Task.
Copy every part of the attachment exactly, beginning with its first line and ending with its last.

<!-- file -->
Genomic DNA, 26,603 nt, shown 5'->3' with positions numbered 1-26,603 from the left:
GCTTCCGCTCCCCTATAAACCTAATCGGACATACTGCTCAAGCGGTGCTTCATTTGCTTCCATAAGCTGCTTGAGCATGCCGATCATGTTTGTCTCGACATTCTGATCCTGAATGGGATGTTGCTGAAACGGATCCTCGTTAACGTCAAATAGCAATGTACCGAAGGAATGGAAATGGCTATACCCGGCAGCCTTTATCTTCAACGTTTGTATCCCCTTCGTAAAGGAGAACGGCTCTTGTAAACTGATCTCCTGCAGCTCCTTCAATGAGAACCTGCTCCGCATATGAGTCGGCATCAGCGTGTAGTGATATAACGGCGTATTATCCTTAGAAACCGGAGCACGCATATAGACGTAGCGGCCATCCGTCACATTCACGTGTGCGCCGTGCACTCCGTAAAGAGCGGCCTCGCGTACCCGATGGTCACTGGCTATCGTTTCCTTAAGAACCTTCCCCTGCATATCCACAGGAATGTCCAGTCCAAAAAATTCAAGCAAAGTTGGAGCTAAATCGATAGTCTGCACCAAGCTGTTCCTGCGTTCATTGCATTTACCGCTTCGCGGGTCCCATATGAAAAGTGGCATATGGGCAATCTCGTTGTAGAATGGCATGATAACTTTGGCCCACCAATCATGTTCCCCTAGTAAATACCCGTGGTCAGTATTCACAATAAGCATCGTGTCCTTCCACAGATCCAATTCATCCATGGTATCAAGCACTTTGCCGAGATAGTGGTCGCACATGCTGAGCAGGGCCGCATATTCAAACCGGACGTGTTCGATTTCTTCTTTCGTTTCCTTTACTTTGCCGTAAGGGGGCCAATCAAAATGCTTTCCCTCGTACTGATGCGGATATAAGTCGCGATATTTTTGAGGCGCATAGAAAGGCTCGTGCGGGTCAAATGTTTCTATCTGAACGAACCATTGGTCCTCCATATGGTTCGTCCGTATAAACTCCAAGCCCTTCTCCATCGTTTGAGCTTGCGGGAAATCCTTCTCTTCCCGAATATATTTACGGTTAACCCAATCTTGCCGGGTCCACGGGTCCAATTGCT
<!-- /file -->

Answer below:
Genomic DNA, 26,603 nt, shown 5'->3' with positions numbered 1-26,603 from the left:
GCTTCCGCTCCCCTATAAACCTAATCGGACATACTGCTCAAGCGGTGCTTCATTTGCTTCCATAAGCTGCTTGAGCATGCCGATCATGTTTGTCTCGACATTCTGATCCTGAATGGGATGTTGCTGAAACGGATCCTCGTTAACGTCAAATAGCAATGTACCGAAGGAATGGAAATGGCTATACCCGGCAGCCTTTATCTTCAACGTTTGTATCCCCTTCGTAAAGGAGAACGGCTCTTGTAAACTGATCTCCTGCAGCTCCTTCAATGAGAACCTGCTCCGCATATGAGTCGGCATCAGCGTGTAGTGATATAACGGCGTATTATCCTTAGAAACCGGAGCACGCATATAGACGTAGCGGCCATCCGTCACATTCACGTGTGCGCCGTGCACTCCGTAAAGAGCGGCCTCGCGTACCCGATGGTCACTGGCTATCGTTTCCTTAAGAACCTTCCCCTGCATATCCACAGGAATGTCCAGTCCAAAAAATTCAAGCAAAGTTGGAGCTAAATCGATAGTCTGCACCAAGCTGTTCCTGCGTTCATTGCATTTACCGCTTCGCGGGTCCCATATGAAAAGTGGCATATGGGCAATCTCGTTGTAGAATGGCATGATAACTTTGGCCCACCAATCATGTTCCCCTAGTAAATACCCGTGGTCAGTATTCACAATAAGCATCGTGTCCTTCCACAGATCCAATTCATCCATGGTATCAAGCACTTTGCCGAGATAGTGGTCGCACATGCTGAGCAGGGCCGCATATTCAAACCGGACGTGTTCGATTTCTTCTTTCGTTTCCTTTACTTTGCCGTAAGGGGGCCAATCAAAATGCTTTCCCTCGTACTGATGCGGATATAAGTCGCGATATTTTTGAGGCGCATAGAAAGGCTCGTGCGGGTCAAATGTTTCTATCTGAACGAACCATTGGTCCTCCATATGGTTCGTCCGTATAAACTCCAAGCCCTTCTCCATCGTTTGAGCTTGCGGGAAATCCTTCTCTTCCCGAATATATTTACGGTTAACCCAATCTTGCCGGGTCCACGGGTCCAATTGCT